When I was a kid, the scariest place at the pool was the edge of the highest diving board.
No matter how many times you dove or jumped off of it, looking down at the obvious peril (concrete, the pool surface itself) made every time frightening . . . which is part of the reason you climb all the way up and walk all the way out. Part of the reason you stay out is that everyone can see you.
Now, I am standing at the edge of a very high diving board. The drop is enormous, everyone is watching, and I cannot possibly climb back down.
I know we have to jump. I know we’re going to jump. I know it may hurt when I hit the water.
There are strange machinations going on behind the scenes of my deal. The head of the target is starting to climb back down. He’s raising ridiculous objections through his corporate counsel — objections we resolved last Friday. Part of it is emotional — he is afraid to part with his company, which is perfectly understandable. Part of it may be embarrassment — his company is not as healthy as when we agreed on a price.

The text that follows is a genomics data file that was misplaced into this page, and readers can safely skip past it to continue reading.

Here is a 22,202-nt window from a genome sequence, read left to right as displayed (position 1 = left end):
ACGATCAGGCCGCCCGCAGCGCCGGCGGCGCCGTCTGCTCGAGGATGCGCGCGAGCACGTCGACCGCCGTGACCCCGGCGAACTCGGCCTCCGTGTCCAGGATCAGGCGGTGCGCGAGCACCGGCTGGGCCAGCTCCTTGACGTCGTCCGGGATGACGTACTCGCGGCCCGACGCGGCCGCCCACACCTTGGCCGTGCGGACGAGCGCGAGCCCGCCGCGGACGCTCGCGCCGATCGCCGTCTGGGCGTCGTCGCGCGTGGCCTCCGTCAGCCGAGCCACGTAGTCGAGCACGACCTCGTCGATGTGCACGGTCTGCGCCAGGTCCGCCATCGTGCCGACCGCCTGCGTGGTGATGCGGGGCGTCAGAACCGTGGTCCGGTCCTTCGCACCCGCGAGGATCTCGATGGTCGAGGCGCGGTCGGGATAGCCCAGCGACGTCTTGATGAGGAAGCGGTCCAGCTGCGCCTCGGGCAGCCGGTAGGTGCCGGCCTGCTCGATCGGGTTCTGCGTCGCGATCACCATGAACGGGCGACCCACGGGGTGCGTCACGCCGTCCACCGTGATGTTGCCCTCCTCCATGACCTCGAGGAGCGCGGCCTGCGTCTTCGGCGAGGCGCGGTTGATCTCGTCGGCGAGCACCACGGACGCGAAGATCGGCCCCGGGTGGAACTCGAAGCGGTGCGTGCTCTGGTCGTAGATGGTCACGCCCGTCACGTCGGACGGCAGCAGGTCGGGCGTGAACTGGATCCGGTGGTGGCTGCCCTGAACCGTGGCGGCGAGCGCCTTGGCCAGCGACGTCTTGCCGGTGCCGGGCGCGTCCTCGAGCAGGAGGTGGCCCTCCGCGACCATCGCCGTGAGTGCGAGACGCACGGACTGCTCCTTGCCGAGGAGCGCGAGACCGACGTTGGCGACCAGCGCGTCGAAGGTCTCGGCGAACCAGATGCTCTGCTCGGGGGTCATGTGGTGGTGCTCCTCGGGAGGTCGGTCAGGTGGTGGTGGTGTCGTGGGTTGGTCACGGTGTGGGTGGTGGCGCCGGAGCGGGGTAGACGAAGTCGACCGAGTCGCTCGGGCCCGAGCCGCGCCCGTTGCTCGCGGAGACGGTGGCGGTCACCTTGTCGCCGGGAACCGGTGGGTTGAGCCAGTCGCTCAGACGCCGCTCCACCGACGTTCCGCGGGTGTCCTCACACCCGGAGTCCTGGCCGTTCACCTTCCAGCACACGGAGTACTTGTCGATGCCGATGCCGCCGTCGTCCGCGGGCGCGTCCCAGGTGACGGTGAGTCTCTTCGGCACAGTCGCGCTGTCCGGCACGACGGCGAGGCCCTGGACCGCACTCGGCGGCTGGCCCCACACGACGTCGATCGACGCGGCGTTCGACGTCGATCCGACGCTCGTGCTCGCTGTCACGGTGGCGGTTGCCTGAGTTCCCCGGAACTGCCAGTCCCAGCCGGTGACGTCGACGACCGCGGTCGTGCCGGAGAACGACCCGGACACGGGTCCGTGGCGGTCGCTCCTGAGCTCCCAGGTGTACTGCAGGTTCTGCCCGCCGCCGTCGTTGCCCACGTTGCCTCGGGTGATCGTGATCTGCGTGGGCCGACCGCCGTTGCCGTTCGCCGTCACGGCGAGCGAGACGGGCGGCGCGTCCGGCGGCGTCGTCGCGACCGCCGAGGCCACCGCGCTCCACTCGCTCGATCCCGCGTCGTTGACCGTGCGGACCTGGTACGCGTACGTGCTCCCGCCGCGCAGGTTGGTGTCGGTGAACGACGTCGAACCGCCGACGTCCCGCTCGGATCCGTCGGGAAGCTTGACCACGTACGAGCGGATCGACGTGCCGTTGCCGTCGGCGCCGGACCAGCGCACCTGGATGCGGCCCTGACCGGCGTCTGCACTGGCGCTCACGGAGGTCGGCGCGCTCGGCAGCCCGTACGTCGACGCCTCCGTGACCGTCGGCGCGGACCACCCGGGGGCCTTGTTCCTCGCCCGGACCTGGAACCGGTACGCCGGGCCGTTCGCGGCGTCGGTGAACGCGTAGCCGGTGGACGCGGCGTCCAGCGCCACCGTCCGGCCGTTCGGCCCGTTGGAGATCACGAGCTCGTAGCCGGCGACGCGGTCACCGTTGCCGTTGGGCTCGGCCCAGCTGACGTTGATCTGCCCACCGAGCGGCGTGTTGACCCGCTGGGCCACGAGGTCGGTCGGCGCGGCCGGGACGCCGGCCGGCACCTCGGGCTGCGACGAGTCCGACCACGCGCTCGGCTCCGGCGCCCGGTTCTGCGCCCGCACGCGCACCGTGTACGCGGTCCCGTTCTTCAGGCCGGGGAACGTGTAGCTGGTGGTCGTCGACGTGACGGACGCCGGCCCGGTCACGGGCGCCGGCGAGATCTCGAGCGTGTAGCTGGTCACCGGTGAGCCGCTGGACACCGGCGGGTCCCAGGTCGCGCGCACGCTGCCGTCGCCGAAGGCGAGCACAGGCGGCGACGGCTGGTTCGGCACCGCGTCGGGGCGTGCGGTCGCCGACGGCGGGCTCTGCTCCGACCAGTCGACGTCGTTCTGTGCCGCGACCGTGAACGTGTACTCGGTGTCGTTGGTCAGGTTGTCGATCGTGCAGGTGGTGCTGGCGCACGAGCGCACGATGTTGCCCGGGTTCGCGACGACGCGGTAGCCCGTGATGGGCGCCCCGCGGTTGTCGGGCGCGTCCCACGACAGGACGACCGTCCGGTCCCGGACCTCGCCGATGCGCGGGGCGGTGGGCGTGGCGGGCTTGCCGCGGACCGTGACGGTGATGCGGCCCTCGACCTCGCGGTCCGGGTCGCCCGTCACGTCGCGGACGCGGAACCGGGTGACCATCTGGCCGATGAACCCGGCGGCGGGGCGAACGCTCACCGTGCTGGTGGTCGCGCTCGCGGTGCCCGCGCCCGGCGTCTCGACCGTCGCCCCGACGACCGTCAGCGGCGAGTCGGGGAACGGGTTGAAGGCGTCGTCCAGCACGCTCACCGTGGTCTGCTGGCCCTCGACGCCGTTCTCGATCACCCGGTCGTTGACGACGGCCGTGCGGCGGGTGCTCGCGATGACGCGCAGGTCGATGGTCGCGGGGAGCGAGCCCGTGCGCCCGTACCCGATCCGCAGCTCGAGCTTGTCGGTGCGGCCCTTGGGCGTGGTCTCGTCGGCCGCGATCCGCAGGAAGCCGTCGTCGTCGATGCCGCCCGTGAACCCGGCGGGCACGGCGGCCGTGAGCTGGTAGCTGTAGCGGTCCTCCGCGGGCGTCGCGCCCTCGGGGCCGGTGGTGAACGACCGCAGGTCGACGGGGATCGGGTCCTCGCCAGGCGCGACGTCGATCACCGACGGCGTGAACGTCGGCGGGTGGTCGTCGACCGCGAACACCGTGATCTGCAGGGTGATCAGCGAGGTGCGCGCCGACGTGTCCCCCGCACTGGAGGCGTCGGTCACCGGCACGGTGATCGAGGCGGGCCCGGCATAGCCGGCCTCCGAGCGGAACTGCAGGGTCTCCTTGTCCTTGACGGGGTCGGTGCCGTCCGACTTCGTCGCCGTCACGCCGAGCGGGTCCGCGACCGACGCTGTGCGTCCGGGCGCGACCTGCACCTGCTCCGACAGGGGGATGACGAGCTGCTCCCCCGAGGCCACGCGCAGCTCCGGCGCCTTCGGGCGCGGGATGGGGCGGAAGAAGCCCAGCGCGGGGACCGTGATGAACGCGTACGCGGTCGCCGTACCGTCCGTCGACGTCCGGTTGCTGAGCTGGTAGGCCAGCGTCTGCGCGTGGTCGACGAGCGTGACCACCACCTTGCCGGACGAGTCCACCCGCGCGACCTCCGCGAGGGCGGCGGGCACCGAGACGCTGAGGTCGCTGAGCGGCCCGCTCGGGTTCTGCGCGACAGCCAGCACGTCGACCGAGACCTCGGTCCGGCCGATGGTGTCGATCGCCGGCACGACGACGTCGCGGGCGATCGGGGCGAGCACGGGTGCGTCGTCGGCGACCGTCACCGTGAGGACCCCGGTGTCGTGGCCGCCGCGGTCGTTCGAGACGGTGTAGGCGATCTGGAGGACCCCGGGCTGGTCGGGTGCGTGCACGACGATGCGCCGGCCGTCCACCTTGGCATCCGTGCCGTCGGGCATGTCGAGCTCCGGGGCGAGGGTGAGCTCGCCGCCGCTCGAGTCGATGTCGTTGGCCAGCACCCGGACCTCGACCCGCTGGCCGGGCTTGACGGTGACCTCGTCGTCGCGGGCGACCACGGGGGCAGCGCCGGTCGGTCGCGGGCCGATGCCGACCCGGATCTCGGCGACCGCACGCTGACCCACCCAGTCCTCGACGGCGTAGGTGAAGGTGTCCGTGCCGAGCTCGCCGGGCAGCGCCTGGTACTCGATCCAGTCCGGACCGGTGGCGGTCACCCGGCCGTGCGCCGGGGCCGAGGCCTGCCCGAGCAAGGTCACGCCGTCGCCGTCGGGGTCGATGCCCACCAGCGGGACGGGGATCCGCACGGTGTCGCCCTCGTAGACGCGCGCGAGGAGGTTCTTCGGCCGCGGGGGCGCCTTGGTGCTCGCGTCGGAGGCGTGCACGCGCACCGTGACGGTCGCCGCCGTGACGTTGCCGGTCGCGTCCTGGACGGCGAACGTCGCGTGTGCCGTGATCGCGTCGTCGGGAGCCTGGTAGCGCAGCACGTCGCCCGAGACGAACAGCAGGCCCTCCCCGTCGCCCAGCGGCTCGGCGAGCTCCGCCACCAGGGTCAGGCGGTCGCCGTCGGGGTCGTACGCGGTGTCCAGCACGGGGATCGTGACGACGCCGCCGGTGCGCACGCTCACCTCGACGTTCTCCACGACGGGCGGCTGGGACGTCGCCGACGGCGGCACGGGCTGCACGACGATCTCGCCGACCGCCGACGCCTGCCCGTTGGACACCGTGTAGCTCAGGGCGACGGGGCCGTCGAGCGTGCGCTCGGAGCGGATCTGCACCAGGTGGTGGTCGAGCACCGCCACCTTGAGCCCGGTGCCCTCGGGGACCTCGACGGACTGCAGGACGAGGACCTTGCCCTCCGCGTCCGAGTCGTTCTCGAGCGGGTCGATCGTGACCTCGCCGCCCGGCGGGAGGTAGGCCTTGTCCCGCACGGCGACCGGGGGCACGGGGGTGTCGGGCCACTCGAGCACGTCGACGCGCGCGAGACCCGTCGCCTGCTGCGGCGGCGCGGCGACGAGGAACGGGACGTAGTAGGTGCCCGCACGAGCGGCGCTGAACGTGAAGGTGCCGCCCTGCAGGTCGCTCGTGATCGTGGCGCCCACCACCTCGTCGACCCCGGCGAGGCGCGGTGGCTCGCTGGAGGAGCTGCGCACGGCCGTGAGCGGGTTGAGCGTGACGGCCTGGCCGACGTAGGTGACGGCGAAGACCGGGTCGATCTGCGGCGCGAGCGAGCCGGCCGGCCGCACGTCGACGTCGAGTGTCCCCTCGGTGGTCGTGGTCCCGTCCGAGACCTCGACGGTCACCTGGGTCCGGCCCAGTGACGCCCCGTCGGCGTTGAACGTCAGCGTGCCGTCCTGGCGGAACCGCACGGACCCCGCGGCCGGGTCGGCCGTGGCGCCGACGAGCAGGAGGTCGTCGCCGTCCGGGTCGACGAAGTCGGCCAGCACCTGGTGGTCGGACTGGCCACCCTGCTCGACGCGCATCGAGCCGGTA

The bottom line: we may shift our strategy a bit, but it’s all still happening and it’s all still happening exactly as it is supposed to happen. The shift in strategy would be a better deal for us. If he decides he does not want to sell, we are fine with that. He does not comprehend that we will end up acquiring him now or in a couple of years when he’s completely weakened. We’re comfortable either way.
The past few days have been fascinating. Being out of town was an absolute whirlwind of cosmopolitan excitement. Everywhere we went, we were treated as rock stars. We were driven around in ridiculous cars and (with one hilarious exception) the chefs and owners served course after course of impeccable food. Then I came home, exhausted, and reality hit me hard.
I am simultaneously negotiating this deal and wondering how to pay any of my bills. I am looking at a new condo downtown (2.5x the size of this one, which is not small) while I am incapable of buying my own groceries. It is all so odd and jarring.
I stand here, look down, feel the wind, see the eyes of everyone on me, and I know I am going to dive in. I am afraid of how much will change forever. I have been rebuilding myself to be the person I need to be to smooth the transition. My body is back. My confidence is in full effect. I have been training for this moment for years and I am ready to make it all look effortless.
But . . . I am scared. The stakes are huge. Everyone is watching. It may hurt.